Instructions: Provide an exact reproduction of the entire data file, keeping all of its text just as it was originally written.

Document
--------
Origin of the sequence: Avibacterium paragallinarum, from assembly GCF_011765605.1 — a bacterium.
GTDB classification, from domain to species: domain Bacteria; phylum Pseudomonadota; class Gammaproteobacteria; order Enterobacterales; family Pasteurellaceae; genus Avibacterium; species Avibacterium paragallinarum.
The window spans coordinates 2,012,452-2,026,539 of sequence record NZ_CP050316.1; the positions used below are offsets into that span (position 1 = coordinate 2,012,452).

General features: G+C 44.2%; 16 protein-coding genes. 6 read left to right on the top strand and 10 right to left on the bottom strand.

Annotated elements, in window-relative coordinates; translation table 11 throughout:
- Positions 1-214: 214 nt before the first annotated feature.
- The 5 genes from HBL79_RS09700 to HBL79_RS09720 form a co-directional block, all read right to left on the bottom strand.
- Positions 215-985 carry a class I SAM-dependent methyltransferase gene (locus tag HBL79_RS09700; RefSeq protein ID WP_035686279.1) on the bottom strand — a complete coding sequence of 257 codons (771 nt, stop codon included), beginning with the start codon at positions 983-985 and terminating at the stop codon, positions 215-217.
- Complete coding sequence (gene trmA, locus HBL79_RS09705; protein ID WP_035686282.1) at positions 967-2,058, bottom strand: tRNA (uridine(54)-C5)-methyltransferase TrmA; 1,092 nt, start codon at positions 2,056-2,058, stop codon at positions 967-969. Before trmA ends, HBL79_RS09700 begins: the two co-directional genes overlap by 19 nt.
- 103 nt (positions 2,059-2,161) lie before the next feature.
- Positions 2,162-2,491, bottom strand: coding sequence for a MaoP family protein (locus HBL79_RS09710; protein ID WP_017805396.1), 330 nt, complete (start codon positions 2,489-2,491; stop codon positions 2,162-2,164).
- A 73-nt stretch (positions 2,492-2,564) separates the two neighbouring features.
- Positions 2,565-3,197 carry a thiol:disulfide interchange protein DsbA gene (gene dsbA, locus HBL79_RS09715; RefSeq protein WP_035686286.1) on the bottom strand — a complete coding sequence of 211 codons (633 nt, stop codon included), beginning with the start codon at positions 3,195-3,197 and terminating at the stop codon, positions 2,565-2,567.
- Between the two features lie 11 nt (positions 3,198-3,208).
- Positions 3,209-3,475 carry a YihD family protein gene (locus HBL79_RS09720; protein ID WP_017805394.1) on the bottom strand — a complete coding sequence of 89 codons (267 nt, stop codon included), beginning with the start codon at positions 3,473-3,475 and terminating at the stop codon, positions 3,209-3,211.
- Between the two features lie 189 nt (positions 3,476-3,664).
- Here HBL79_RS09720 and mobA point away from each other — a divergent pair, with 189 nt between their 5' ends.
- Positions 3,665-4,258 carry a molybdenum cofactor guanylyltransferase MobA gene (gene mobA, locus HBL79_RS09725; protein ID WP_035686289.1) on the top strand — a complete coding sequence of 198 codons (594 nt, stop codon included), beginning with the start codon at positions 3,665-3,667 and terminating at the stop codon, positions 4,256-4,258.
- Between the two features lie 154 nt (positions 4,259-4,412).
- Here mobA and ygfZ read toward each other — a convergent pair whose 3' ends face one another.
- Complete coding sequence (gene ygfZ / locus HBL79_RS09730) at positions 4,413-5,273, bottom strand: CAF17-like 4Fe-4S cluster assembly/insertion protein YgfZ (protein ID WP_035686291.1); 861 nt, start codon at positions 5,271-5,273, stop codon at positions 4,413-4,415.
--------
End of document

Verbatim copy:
Origin of the sequence: Avibacterium paragallinarum, from assembly GCF_011765605.1 — a bacterium.
GTDB classification, from domain to species: domain Bacteria; phylum Pseudomonadota; class Gammaproteobacteria; order Enterobacterales; family Pasteurellaceae; genus Avibacterium; species Avibacterium paragallinarum.
The window spans coordinates 2,012,452-2,026,539 of sequence record NZ_CP050316.1; the positions used below are offsets into that span (position 1 = coordinate 2,012,452).

General features: G+C 44.2%; 16 protein-coding genes. 6 read left to right on the top strand and 10 right to left on the bottom strand.

Annotated elements, in window-relative coordinates; translation table 11 throughout:
- Positions 1-214: 214 nt before the first annotated feature.
- The 5 genes from HBL79_RS09700 to HBL79_RS09720 form a co-directional block, all read right to left on the bottom strand.
- Positions 215-985 carry a class I SAM-dependent methyltransferase gene (locus tag HBL79_RS09700; RefSeq protein ID WP_035686279.1) on the bottom strand — a complete coding sequence of 257 codons (771 nt, stop codon included), beginning with the start codon at positions 983-985 and terminating at the stop codon, positions 215-217.
- Complete coding sequence (gene trmA, locus HBL79_RS09705; protein ID WP_035686282.1) at positions 967-2,058, bottom strand: tRNA (uridine(54)-C5)-methyltransferase TrmA; 1,092 nt, start codon at positions 2,056-2,058, stop codon at positions 967-969. Before trmA ends, HBL79_RS09700 begins: the two co-directional genes overlap by 19 nt.
- 103 nt (positions 2,059-2,161) lie before the next feature.
- Positions 2,162-2,491, bottom strand: coding sequence for a MaoP family protein (locus HBL79_RS09710; protein ID WP_017805396.1), 330 nt, complete (start codon positions 2,489-2,491; stop codon positions 2,162-2,164).
- A 73-nt stretch (positions 2,492-2,564) separates the two neighbouring features.
- Positions 2,565-3,197 carry a thiol:disulfide interchange protein DsbA gene (gene dsbA, locus HBL79_RS09715; RefSeq protein WP_035686286.1) on the bottom strand — a complete coding sequence of 211 codons (633 nt, stop codon included), beginning with the start codon at positions 3,195-3,197 and terminating at the stop codon, positions 2,565-2,567.
- Between the two features lie 11 nt (positions 3,198-3,208).
- Positions 3,209-3,475 carry a YihD family protein gene (locus HBL79_RS09720; protein ID WP_017805394.1) on the bottom strand — a complete coding sequence of 89 codons (267 nt, stop codon included), beginning with the start codon at positions 3,473-3,475 and terminating at the stop codon, positions 3,209-3,211.
- Between the two features lie 189 nt (positions 3,476-3,664).
- Here HBL79_RS09720 and mobA point away from each other — a divergent pair, with 189 nt between their 5' ends.
- Positions 3,665-4,258 carry a molybdenum cofactor guanylyltransferase MobA gene (gene mobA, locus HBL79_RS09725; protein ID WP_035686289.1) on the top strand — a complete coding sequence of 198 codons (594 nt, stop codon included), beginning with the start codon at positions 3,665-3,667 and terminating at the stop codon, positions 4,256-4,258.
- Between the two features lie 154 nt (positions 4,259-4,412).
- Here mobA and ygfZ read toward each other — a convergent pair whose 3' ends face one another.
- Complete coding sequence (gene ygfZ / locus HBL79_RS09730) at positions 4,413-5,273, bottom strand: CAF17-like 4Fe-4S cluster assembly/insertion protein YgfZ (protein ID WP_035686291.1); 861 nt, start codon at positions 5,271-5,273, stop codon at positions 4,413-4,415.